When an exception is raised inside a thread without catching it anywhere else, will it then kill the whole application/interpreter/process? Or will it only kill the thread?

  • Have you tried creating a thread that throws an exception? – mbatchkarov Nov 22 '12 at 13:26

Let's try it:

import threading
import time

class ThreadWorker(threading.Thread):

    def run(self):
        print "Statement from a thread!"
        raise Dead

class Main:

    def __init__(self):
        print "initializing the thread"
        t = ThreadWorker()
        print "Did it work?"

class Dead(Exception): pass


The code above yields the following results:

> initializing the thread 
> Statement from a thread! 
> Exception in thread
> Thread-1: Traceback (most recent call last):   File
> "C:\Python27\lib\threading.py", line 551, in __bootstrap_inner
>     self.run()   File ".\pythreading.py", line 8, in run
>     raise Dead Dead
> ----- here the interpreter sleeps for 2 seconds -----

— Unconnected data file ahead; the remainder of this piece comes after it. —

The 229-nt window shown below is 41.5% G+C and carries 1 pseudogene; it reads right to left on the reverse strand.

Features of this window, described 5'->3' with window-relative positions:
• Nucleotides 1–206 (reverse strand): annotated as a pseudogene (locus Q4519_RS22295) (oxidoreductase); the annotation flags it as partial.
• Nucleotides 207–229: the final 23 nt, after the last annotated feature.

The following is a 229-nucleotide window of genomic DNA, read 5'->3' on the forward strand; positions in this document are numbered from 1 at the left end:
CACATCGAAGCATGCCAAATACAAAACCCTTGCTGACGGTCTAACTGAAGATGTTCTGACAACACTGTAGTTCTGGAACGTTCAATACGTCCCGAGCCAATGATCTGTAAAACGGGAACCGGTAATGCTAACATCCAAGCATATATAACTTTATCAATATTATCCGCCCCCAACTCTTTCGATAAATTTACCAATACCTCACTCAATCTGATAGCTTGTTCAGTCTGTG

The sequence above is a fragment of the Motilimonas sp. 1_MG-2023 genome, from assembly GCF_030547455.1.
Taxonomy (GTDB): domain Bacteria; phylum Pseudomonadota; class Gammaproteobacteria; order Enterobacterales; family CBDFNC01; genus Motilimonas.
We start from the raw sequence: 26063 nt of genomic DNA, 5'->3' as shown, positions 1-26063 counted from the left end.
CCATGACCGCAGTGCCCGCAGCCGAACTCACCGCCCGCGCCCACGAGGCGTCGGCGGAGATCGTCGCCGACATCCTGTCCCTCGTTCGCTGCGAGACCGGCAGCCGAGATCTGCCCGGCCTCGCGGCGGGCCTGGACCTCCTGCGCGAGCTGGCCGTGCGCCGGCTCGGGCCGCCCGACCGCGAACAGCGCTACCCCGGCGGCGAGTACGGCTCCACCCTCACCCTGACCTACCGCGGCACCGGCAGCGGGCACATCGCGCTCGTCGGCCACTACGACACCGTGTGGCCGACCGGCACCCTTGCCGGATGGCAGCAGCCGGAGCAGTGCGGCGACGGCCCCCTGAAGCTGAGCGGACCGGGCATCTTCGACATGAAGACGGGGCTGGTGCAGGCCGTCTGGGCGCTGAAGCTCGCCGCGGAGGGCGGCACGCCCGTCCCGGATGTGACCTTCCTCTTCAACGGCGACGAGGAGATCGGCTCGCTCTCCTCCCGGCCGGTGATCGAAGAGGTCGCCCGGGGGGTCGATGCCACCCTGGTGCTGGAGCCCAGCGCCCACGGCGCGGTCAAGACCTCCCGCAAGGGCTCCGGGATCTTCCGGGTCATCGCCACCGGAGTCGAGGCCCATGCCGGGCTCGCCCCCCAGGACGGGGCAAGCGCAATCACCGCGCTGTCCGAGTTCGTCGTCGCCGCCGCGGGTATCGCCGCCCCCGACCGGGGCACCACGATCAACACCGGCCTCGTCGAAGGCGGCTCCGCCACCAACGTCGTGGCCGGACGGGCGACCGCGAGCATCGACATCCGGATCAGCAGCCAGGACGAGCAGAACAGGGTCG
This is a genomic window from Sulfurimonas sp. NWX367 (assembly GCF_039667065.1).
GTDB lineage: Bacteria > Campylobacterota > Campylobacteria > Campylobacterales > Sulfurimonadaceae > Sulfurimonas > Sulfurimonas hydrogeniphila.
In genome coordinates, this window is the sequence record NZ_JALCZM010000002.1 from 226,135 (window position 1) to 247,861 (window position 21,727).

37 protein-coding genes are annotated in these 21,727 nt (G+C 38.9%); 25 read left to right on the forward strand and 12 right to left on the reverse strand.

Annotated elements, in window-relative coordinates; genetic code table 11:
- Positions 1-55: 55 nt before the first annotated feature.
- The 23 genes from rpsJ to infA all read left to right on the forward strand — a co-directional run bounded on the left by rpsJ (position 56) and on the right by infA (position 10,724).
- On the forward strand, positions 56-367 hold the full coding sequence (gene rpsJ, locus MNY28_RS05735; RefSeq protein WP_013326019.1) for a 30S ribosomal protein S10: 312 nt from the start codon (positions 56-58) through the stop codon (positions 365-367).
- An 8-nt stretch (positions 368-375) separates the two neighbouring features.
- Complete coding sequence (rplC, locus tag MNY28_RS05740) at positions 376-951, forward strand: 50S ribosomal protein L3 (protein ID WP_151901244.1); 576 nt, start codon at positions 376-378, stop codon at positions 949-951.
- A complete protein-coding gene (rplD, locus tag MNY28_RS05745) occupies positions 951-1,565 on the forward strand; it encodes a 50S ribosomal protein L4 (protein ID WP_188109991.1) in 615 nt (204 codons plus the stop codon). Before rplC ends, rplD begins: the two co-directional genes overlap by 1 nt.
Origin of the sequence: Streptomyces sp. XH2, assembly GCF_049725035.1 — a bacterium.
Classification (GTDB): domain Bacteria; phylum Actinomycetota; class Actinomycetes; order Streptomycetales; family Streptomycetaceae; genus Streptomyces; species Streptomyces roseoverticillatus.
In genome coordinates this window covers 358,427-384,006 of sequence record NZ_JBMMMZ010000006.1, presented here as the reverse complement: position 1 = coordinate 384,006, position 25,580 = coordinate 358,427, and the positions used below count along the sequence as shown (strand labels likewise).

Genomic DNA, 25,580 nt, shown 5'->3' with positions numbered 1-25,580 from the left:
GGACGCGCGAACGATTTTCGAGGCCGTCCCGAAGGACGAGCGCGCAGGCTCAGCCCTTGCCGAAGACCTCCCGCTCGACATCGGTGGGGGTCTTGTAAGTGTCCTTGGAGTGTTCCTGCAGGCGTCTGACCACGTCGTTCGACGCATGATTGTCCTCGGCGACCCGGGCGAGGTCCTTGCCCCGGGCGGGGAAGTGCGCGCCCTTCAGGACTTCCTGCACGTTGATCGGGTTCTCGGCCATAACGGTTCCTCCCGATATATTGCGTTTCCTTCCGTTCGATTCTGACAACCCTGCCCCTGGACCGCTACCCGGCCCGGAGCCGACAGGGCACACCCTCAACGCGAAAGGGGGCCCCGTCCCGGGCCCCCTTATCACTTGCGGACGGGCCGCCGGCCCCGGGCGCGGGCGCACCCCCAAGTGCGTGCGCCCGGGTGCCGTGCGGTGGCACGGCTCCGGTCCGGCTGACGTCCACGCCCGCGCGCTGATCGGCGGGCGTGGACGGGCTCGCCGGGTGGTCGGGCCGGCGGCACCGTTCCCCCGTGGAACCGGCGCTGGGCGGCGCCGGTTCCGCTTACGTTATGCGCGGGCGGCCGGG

> Did it work?

So, the answer to your question is that a raised Exception crashes only the thread it is in, not the whole program.

  • I am using concurrent thread pool. If a thread got killed a new thread will spawn in thread pool or not??? – Ravi Shanker Reddy Jun 21 '17 at 16:06

From the threading documentation:

Once the thread’s activity is started, the thread is considered ‘alive’. It stops being alive when its run() method terminates – either normally, or by raising an unhandled exception. The is_alive() method tests whether the thread is alive.

And also:


Wait until the thread terminates. This blocks the calling thread until the thread whose join() method is called terminates – either normally or through an unhandled exception –, or until the optional timeout occurs.

In other words, the uncaught exception is a way to end a thread, and will be detected in the parent's join call on said thread.

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